Riley Technologies is a leading race car constructor and supplier of vehicles for many professional teams as well as track day enthusiasts. The company specializes in the design and manufacture of complete race cars, as well as prototype development for racing and manufacturing applications, and is the number one constructor of the Daytona Prototype chassis for the Rolex Grand-Am series.

This month will see a total of 20 cars compete at the 47th annual 24 Hours of Daytona race, and of these more than a dozen will be based on a Riley design. It doesn’t end there as Riley is also working on a new racing version of the 2010 Chevrolet Camaro for the Koni Sports Car Challenge series.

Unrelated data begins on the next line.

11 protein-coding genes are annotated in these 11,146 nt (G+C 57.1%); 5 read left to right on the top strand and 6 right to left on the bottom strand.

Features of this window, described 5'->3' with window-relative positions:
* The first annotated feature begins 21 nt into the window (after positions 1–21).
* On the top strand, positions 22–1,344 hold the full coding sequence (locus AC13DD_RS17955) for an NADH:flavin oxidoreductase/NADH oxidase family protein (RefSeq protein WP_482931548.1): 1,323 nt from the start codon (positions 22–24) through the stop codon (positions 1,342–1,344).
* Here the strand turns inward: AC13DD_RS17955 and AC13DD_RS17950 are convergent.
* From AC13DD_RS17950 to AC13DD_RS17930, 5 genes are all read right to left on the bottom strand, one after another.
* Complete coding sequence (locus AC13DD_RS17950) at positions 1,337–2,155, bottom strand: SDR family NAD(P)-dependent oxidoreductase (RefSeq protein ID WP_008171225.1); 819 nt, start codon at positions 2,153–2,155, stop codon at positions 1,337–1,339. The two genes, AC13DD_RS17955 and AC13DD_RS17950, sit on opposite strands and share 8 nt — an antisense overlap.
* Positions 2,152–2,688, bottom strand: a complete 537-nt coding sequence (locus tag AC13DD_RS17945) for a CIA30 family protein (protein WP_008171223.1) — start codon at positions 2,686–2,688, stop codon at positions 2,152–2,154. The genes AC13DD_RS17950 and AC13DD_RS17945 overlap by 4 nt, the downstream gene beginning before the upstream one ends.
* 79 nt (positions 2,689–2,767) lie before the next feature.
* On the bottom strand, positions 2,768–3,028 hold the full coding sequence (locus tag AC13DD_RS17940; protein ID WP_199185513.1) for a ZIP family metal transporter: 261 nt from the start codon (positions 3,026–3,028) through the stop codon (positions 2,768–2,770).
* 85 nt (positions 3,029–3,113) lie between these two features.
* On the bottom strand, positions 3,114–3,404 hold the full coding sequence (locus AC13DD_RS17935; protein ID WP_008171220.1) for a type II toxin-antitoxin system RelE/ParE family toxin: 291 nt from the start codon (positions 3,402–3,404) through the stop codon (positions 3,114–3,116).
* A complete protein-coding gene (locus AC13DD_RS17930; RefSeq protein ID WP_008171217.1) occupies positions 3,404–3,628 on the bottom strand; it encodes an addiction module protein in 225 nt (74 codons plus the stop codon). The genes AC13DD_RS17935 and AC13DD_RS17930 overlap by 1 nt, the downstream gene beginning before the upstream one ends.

The company has now announced plans for a new race car powered by a 500hp (373kW) GM crate engine that it plans to sell to both professional racers and enthusiasts. The car is the MkXXII Track Day Car (TDC) and its starting price is a substantial $185,000.

"This is a totally different design but is as race-worthy and safe as our Daytona Prototype," Riley general manager Ron McMahon told The Detroit News. "The big difference is that we tried to take cost out of the car where possible."

Some of the ways Riley engineers reduced costs included using cheaper off-the-shelf suspension components and engines sourced from GM instead of hand-built exotic powertrains. Some of the options available to customers include paddle shifters, traction control and even air conditioning.

Riley is currently receiving orders from North America, Europe, and the Middle East, and hopes to start a new race series for the MkXXII TDC if it sells enough examples.